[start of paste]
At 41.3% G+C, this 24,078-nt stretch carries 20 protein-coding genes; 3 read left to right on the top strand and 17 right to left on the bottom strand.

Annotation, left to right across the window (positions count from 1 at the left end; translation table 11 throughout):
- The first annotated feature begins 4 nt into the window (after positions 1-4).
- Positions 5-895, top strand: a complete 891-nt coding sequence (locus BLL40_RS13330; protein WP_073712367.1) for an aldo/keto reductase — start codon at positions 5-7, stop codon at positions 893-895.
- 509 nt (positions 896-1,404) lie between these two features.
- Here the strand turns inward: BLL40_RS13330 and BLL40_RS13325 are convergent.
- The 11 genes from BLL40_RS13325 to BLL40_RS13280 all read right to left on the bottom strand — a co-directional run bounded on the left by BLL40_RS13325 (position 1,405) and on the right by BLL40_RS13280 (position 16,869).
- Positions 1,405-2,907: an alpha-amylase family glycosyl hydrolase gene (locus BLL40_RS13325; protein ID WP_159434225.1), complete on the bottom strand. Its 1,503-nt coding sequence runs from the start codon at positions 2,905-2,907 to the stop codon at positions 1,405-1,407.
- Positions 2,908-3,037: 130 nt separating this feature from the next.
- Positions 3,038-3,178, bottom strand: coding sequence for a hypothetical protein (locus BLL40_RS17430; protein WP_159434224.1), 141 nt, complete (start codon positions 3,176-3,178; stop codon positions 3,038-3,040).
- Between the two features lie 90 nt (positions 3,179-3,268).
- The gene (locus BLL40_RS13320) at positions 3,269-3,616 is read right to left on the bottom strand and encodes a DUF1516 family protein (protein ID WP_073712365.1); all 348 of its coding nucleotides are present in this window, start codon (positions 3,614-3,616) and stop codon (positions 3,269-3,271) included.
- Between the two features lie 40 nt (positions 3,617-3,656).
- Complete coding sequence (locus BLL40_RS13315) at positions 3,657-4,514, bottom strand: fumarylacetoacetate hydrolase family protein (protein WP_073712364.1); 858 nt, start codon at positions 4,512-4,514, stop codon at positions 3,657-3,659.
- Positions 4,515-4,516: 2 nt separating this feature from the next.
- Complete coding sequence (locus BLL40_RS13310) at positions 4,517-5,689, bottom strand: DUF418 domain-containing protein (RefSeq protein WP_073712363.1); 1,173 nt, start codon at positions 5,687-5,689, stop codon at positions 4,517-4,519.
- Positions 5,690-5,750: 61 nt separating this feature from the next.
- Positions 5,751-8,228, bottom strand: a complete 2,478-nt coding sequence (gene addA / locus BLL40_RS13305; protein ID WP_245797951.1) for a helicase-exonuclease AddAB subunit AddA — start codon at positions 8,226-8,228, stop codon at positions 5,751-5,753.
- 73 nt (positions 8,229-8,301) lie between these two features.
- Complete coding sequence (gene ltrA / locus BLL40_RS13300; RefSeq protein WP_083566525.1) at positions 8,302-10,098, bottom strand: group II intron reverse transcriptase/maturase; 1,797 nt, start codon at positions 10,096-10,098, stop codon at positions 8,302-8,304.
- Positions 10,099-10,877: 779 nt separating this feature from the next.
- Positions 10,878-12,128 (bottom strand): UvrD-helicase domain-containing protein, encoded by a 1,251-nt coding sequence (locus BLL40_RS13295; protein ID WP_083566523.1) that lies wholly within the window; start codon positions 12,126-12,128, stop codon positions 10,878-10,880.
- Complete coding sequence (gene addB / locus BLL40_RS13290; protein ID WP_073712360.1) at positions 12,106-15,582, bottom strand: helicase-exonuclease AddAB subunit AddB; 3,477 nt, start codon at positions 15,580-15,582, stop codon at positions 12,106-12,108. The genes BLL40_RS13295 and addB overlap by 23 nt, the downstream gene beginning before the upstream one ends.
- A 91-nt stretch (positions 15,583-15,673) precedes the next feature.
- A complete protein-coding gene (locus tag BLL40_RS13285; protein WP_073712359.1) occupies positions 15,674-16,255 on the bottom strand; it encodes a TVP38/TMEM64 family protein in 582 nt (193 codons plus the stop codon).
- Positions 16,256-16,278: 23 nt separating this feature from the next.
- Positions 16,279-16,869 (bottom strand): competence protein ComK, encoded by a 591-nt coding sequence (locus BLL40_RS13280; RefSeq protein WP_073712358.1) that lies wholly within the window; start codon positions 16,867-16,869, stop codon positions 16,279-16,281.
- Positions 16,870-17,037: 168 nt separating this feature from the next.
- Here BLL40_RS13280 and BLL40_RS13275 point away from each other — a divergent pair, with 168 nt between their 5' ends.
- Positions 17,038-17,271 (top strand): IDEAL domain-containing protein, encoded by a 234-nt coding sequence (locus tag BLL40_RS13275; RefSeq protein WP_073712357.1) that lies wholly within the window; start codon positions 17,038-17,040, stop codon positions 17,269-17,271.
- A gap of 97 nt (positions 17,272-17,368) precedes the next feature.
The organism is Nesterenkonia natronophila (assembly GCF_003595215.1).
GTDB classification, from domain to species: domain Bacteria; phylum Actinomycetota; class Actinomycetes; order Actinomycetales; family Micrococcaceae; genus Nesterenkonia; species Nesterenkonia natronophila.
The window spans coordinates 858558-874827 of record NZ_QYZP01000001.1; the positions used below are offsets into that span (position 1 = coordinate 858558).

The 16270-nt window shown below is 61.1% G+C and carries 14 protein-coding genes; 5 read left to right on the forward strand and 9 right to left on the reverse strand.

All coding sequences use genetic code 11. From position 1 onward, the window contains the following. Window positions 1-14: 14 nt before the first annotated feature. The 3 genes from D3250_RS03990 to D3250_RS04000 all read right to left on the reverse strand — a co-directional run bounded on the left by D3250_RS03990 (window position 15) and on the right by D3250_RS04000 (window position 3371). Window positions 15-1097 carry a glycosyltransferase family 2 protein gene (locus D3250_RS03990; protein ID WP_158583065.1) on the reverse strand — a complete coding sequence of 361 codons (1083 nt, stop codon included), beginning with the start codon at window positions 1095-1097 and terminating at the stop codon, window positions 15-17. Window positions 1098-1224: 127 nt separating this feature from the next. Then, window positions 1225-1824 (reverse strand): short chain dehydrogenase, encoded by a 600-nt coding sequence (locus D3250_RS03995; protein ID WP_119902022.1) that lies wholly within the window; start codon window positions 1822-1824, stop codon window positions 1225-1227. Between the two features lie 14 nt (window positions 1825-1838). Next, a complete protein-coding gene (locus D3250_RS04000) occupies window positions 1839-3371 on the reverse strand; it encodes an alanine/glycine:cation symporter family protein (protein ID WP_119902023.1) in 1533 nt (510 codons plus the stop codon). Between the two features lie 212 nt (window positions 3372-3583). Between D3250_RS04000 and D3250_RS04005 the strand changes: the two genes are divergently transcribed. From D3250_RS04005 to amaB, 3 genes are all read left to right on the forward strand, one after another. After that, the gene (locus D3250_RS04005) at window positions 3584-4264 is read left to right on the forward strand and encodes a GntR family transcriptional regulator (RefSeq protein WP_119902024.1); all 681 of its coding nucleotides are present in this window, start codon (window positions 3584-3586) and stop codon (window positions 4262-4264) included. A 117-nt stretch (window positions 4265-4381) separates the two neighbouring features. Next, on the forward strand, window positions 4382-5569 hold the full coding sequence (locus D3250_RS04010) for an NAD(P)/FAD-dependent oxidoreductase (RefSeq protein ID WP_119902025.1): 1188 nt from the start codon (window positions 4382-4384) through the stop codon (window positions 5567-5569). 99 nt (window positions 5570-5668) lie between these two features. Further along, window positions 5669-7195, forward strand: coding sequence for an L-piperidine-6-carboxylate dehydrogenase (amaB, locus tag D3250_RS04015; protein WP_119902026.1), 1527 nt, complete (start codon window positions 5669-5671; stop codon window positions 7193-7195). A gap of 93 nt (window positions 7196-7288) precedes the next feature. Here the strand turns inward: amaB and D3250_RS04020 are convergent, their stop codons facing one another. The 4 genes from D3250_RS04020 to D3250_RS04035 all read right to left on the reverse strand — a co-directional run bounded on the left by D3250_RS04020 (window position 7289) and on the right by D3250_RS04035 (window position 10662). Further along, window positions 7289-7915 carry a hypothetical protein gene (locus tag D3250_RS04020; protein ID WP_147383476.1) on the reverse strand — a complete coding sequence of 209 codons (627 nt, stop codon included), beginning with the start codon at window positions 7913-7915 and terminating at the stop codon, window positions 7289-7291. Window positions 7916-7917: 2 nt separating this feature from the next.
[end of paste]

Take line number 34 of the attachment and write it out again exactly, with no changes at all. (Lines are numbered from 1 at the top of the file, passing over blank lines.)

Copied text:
The window spans coordinates 858558-874827 of record NZ_QYZP01000001.1; the positions used below are offsets into that span (position 1 = coordinate 858558).